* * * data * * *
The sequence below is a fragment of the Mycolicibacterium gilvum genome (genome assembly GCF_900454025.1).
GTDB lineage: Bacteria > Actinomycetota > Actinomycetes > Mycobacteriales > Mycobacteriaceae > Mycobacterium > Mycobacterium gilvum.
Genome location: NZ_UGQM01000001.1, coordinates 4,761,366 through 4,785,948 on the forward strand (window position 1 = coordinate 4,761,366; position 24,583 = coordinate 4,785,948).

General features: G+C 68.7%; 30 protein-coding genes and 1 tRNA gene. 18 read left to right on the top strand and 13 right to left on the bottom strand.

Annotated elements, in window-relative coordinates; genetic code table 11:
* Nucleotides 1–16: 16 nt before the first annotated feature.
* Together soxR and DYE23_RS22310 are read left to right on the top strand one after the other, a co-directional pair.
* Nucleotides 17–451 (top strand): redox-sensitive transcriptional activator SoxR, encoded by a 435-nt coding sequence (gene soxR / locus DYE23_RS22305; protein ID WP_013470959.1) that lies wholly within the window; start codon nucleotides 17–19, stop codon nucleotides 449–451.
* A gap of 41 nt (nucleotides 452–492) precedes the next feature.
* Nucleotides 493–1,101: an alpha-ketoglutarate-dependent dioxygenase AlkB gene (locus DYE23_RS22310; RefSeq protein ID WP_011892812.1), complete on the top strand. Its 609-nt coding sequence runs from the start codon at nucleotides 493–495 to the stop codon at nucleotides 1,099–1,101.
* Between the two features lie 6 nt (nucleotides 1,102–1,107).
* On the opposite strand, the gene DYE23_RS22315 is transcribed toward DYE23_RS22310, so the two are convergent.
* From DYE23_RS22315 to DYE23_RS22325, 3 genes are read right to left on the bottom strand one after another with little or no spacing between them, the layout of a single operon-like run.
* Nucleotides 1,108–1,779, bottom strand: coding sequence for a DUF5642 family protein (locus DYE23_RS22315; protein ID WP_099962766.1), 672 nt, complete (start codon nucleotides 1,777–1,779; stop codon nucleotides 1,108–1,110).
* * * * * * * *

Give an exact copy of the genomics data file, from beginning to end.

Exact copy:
The sequence below is a fragment of the Mycolicibacterium gilvum genome (genome assembly GCF_900454025.1).
GTDB lineage: Bacteria > Actinomycetota > Actinomycetes > Mycobacteriales > Mycobacteriaceae > Mycobacterium > Mycobacterium gilvum.
Genome location: NZ_UGQM01000001.1, coordinates 4,761,366 through 4,785,948 on the forward strand (window position 1 = coordinate 4,761,366; position 24,583 = coordinate 4,785,948).

General features: G+C 68.7%; 30 protein-coding genes and 1 tRNA gene. 18 read left to right on the top strand and 13 right to left on the bottom strand.

Annotated elements, in window-relative coordinates; genetic code table 11:
* Nucleotides 1–16: 16 nt before the first annotated feature.
* Together soxR and DYE23_RS22310 are read left to right on the top strand one after the other, a co-directional pair.
* Nucleotides 17–451 (top strand): redox-sensitive transcriptional activator SoxR, encoded by a 435-nt coding sequence (gene soxR / locus DYE23_RS22305; protein ID WP_013470959.1) that lies wholly within the window; start codon nucleotides 17–19, stop codon nucleotides 449–451.
* A gap of 41 nt (nucleotides 452–492) precedes the next feature.
* Nucleotides 493–1,101: an alpha-ketoglutarate-dependent dioxygenase AlkB gene (locus DYE23_RS22310; RefSeq protein ID WP_011892812.1), complete on the top strand. Its 609-nt coding sequence runs from the start codon at nucleotides 493–495 to the stop codon at nucleotides 1,099–1,101.
* Between the two features lie 6 nt (nucleotides 1,102–1,107).
* On the opposite strand, the gene DYE23_RS22315 is transcribed toward DYE23_RS22310, so the two are convergent.
* From DYE23_RS22315 to DYE23_RS22325, 3 genes are read right to left on the bottom strand one after another with little or no spacing between them, the layout of a single operon-like run.
* Nucleotides 1,108–1,779, bottom strand: coding sequence for a DUF5642 family protein (locus DYE23_RS22315; protein ID WP_099962766.1), 672 nt, complete (start codon nucleotides 1,777–1,779; stop codon nucleotides 1,108–1,110).